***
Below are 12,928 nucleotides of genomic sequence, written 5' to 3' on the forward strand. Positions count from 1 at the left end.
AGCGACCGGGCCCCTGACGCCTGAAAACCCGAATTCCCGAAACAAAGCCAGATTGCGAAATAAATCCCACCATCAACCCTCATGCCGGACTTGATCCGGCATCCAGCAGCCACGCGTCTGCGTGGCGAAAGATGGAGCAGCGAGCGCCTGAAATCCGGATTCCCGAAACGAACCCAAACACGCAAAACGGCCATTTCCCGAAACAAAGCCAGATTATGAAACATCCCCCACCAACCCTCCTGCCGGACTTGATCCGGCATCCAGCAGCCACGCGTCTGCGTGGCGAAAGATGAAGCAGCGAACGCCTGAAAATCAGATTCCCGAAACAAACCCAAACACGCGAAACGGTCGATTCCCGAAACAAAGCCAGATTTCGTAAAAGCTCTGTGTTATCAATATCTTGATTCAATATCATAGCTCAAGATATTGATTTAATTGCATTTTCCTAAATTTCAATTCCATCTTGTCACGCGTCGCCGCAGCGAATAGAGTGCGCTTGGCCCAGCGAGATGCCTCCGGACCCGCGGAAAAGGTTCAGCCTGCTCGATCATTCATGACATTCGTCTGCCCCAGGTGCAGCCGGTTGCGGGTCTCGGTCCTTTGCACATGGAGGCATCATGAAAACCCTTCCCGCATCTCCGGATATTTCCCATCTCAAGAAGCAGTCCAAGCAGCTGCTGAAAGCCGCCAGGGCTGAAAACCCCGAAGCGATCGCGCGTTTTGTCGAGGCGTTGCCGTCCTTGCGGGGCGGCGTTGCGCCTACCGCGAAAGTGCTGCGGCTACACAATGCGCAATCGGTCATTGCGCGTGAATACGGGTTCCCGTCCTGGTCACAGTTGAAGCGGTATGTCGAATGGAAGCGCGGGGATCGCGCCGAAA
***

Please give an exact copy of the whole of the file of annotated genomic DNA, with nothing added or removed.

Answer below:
Below are 12,928 nucleotides of genomic sequence, written 5' to 3' on the forward strand. Positions count from 1 at the left end.
AGCGACCGGGCCCCTGACGCCTGAAAACCCGAATTCCCGAAACAAAGCCAGATTGCGAAATAAATCCCACCATCAACCCTCATGCCGGACTTGATCCGGCATCCAGCAGCCACGCGTCTGCGTGGCGAAAGATGGAGCAGCGAGCGCCTGAAATCCGGATTCCCGAAACGAACCCAAACACGCAAAACGGCCATTTCCCGAAACAAAGCCAGATTATGAAACATCCCCCACCAACCCTCCTGCCGGACTTGATCCGGCATCCAGCAGCCACGCGTCTGCGTGGCGAAAGATGAAGCAGCGAACGCCTGAAAATCAGATTCCCGAAACAAACCCAAACACGCGAAACGGTCGATTCCCGAAACAAAGCCAGATTTCGTAAAAGCTCTGTGTTATCAATATCTTGATTCAATATCATAGCTCAAGATATTGATTTAATTGCATTTTCCTAAATTTCAATTCCATCTTGTCACGCGTCGCCGCAGCGAATAGAGTGCGCTTGGCCCAGCGAGATGCCTCCGGACCCGCGGAAAAGGTTCAGCCTGCTCGATCATTCATGACATTCGTCTGCCCCAGGTGCAGCCGGTTGCGGGTCTCGGTCCTTTGCACATGGAGGCATCATGAAAACCCTTCCCGCATCTCCGGATATTTCCCATCTCAAGAAGCAGTCCAAGCAGCTGCTGAAAGCCGCCAGGGCTGAAAACCCCGAAGCGATCGCGCGTTTTGTCGAGGCGTTGCCGTCCTTGCGGGGCGGCGTTGCGCCTACCGCGAAAGTGCTGCGGCTACACAATGCGCAATCGGTCATTGCGCGTGAATACGGGTTCCCGTCCTGGTCACAGTTGAAGCGGTATGTCGAATGGAAGCGCGGGGATCGCGCCGAAA